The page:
This pharmacoeconomic analysis is based on data from a retrospective study, published in the Journal of Neonatal- Perinatal Medicine (Volume 4, Number 2, 2011). This previously-published study, based on data from Discovery Labs' two large phase 3 trials involving a total of 1546 patients, assessed the influence of reintubation on the risk of morbidity and mortality in preterm infants receiving surfactant therapy for the prevention of RDS, as well as the relative rates of reintubation between surfactant therapies. This article, the first published full description of the consequences of reintubation in a preterm neonate population, indicates that practitioners of neonatal medicine should choose therapeutic options that will optimize chances of successful extubation. This previously-published study concluded:
- Infants who were successfully extubated and did not require reintubation experienced a statistically significantly lower mortality rate across all treatment groups compared with infants who subsequently required reintubation (0.5 percent vs. 18 percent, respectively p<0.05).
- Infants who required reintubation had significantly higher rates of six major complications of prematurity, including BPD, necrotizing enterocolitis (a severe intestinal condition often requiring surgery and loss of bowel), sepsis, and intraventricular hemorrhage (bleeding into the brain).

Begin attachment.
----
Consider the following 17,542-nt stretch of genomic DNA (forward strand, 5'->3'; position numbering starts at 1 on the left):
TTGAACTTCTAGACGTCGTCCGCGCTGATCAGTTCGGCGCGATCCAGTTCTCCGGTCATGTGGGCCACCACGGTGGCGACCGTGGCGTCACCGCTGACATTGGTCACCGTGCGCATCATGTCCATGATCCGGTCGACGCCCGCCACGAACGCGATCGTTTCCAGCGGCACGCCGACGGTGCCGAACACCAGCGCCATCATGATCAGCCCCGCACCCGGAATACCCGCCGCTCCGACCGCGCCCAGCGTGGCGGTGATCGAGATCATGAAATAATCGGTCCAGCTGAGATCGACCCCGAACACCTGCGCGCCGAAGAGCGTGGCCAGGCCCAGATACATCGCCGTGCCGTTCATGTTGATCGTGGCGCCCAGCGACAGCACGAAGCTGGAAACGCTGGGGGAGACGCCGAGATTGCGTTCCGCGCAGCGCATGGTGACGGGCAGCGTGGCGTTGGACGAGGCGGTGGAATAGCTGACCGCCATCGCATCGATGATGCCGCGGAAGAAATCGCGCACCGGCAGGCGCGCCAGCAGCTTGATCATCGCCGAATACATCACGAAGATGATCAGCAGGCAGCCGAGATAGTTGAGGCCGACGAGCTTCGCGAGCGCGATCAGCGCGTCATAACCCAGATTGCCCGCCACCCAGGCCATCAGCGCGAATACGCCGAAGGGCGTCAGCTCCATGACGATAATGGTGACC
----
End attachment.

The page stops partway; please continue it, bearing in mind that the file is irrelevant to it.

- Nearly half of the infants requiring reintubation developed BPD, whereas only 15 percent of infants developed BPD if they were not reintubated ( p<0.05).
- Infants treated with SURFAXIN demonstrated a significantly lower reintubation rate compared with those infants treated with animal-derived surfactants Curosurf (33 percent vs. 47 percent respectively; p<0.05) and Survanta (35 percent vs. 43 percent respectively; p<0.05).
- Infants treated with SURFAXIN demonstrated a significantly higher combined outcome of survival without reintubation compared with those infants treated with animal-derived surfactants Curosurf (67 percent vs. 53 percent respectively; p<0.05) and Survanta (65 percent vs. 57 percent respectively; p<0.05).
- Initial extubation rates were similar among surfactant treatments in both trials (80 to 84 percent; p=ns)
Earlier this year, Discovery Labs reported results from its first pharmacoeconomic analysis based on this retrospective study, which focused on additional days of mechanical ventilation in reintubated infants. That analysis demonstrated that the lower rate of reintubation observed in infants treated with SURFAXIN resulted in a potential:
- Decreased costs related to direct hospital expenses associated with the need for extended mechanical ventilation due to reintubation.
- Hospital cost savings of approximately $160,000 to $252,000 per 100 infants when compared with infants treated with Curosurf and Survanta.
The first pharmacoeconomic analysis is expected to be published in the next issue of the Journal of Pediatric Pharmacology and Therapeutics (JPPT), a peer-reviewed multi-disciplinary journal that is devoted to promoting the safe and effective use of medications in infants and children.
In both pharmacoeconomic studies, authors noted that additional analyses investigating potential reduction in other reintubation-associated morbidities are warranted. As such, Discovery Labs is conducting a third analysis of the potential pharmacoeconomic impact of these complications and expects to report the results in 2013.